I have worked in both small and large IT groups and have found this behavior only in the large groups. The small organizations had a different problem -- we are always so short-staffed that the new people end up thrown in the deep end too quickly. As a result, many of them can't gear up as fast as they need to so they leave, feeling like they have failed when they work they had done was actually quite good, just not enough for what the environment needed.

Tony Hopkinson
Tony Hopkinson

at large and small companies. In all cases it was where management either through their own stupidity or union pressure believed that longevity = experience.

Mark Miller
Mark Miller

While I was a college student taking CS, I did a brief stint as an IT admin. at a different school over one summer, and got somewhat harassed by a professor there, who turned out to teach a course in Unix admin. I later learned that she felt insulted that the school's IT dept. would think to hire someone who hadn't taken her class. The school's IT dept. tried to explain to her that all of her students were gone on summer break, and people like me were the only ones available, but she didn't buy it. Mostly what I've encountered is incompetence in management, and some of that involved what I suspect was sabotage. I worked for one guy for a year who constantly "kept me on my toes." I saw it as a communication problem, but I later read a description that sounded an awful lot like him, and attributed it to a kind of passive-aggressive behavior, where the idea is to keep people off balance, making them look the fool. He was constantly surprising me with meetings that I wasn't prepared for, and demands for information and materials that he hadn't previously requested and given me time to prepare. It all seemed to track back to incompetence, only the manager *knows* s/he is incompetent, and feels very insecure about it. The behavior is a tactic to distract everyone from this fact, and to make everyone else look less competent.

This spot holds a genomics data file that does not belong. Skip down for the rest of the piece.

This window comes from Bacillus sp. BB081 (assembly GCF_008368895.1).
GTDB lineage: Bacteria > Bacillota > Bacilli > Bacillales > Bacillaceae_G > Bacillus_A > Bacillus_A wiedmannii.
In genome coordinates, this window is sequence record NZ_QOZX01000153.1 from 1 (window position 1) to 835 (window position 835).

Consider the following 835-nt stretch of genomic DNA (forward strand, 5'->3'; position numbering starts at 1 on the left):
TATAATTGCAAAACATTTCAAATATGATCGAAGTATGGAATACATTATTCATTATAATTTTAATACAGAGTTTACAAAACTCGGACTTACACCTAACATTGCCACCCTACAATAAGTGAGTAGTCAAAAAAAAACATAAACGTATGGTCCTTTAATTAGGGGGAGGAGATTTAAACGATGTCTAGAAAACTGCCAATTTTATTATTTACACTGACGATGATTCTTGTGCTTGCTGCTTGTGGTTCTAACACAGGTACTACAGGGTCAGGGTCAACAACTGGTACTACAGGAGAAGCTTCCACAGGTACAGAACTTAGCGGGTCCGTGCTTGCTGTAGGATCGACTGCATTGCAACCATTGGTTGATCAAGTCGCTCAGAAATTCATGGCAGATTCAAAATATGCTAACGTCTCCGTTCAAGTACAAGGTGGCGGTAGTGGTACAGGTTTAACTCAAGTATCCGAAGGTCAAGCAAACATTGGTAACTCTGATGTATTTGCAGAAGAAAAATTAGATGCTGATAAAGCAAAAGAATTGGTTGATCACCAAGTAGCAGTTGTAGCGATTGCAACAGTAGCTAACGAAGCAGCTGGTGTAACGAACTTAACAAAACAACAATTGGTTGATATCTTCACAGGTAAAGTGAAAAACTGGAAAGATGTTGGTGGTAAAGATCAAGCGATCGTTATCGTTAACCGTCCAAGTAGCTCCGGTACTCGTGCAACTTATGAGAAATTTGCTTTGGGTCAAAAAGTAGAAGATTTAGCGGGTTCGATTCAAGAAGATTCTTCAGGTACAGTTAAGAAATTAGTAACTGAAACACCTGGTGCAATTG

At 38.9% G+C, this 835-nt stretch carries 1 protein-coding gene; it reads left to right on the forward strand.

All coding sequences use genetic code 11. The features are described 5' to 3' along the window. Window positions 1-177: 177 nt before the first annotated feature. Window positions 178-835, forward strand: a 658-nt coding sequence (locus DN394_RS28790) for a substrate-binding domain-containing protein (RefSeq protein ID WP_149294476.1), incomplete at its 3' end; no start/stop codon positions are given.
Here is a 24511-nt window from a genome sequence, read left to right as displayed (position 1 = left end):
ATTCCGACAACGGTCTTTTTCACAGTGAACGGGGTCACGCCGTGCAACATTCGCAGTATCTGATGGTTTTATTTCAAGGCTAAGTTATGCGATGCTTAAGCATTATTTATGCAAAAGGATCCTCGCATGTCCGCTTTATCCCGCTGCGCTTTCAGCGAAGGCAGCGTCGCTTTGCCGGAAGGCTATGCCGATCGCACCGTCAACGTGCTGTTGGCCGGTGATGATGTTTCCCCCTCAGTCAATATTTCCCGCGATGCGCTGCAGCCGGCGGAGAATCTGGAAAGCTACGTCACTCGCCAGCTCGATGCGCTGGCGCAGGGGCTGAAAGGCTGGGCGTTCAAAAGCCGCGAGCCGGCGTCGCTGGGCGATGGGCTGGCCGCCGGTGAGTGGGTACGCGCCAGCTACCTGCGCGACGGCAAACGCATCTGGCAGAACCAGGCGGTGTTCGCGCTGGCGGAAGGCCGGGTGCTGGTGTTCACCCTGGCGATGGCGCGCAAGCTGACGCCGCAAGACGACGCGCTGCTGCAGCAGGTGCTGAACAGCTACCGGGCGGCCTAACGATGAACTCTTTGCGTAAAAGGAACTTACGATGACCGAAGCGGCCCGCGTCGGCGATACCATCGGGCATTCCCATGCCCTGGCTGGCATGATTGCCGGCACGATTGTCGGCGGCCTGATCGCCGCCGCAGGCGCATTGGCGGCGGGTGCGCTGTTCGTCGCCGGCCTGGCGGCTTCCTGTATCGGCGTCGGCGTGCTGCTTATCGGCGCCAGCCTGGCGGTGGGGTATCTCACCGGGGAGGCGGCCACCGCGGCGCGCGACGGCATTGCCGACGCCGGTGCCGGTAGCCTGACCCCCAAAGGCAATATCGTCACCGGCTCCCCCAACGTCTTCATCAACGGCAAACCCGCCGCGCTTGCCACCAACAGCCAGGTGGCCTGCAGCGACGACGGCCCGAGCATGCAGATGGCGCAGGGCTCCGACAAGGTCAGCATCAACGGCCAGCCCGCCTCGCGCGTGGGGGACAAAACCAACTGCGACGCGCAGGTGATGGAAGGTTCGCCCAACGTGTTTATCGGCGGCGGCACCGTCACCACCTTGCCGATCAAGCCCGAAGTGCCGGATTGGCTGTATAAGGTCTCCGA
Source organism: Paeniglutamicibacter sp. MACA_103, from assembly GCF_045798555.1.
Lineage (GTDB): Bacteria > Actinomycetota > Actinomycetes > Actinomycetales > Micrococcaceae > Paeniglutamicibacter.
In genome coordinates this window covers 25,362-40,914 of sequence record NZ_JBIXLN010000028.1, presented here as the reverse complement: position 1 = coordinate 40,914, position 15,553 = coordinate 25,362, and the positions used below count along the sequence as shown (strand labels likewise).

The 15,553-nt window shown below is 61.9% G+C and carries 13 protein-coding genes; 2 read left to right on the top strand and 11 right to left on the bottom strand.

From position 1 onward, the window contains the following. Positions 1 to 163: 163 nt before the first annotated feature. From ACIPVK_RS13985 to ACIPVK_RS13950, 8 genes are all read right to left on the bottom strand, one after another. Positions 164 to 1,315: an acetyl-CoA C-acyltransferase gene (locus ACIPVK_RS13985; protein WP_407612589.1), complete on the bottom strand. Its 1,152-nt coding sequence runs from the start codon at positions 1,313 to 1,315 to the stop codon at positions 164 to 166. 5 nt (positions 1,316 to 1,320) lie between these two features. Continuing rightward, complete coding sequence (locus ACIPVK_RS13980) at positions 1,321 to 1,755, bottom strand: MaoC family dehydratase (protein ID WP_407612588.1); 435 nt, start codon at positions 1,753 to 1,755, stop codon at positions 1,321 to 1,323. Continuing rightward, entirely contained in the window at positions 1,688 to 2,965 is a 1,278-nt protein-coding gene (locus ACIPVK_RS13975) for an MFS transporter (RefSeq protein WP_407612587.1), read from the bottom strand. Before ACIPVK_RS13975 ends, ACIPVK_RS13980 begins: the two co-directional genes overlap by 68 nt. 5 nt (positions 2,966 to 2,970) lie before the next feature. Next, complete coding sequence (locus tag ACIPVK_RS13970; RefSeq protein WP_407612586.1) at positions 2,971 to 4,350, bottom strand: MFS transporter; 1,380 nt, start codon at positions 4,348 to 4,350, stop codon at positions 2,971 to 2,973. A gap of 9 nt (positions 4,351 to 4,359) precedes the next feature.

Tony Hopkinson
Tony Hopkinson

where all these posts are coming from. The people who find me most threatening have always been those I'm trying to shift out of their comfort zone. Some of them have been older than me, some not (more of the latter as my career lengthens). In my experience, it hasn't been rock stars and entrenched time servers who've got in the way most, it's been management. I've never met anyone more frightened of change than them, and they create environments in which they can feel safe from people like me. I've worked with rock stars and time servers a lot, I never felt threatened by them. No one wants to work somewhere where they are treated like crap all day long, many of us feel we have to, no matter how old they are, or how long they've been there. This article like many others of Patrick's reeks of buck passing and cop out. This is not an IT problem, it's a management one. The environments which you are all alluding to can only exist if they are fostered and supported by management.

kwickset
kwickset

Better to be an old fart than a young dick-head! Old age and treachery will always overcome youth and skill!

HAL 9000
HAL 9000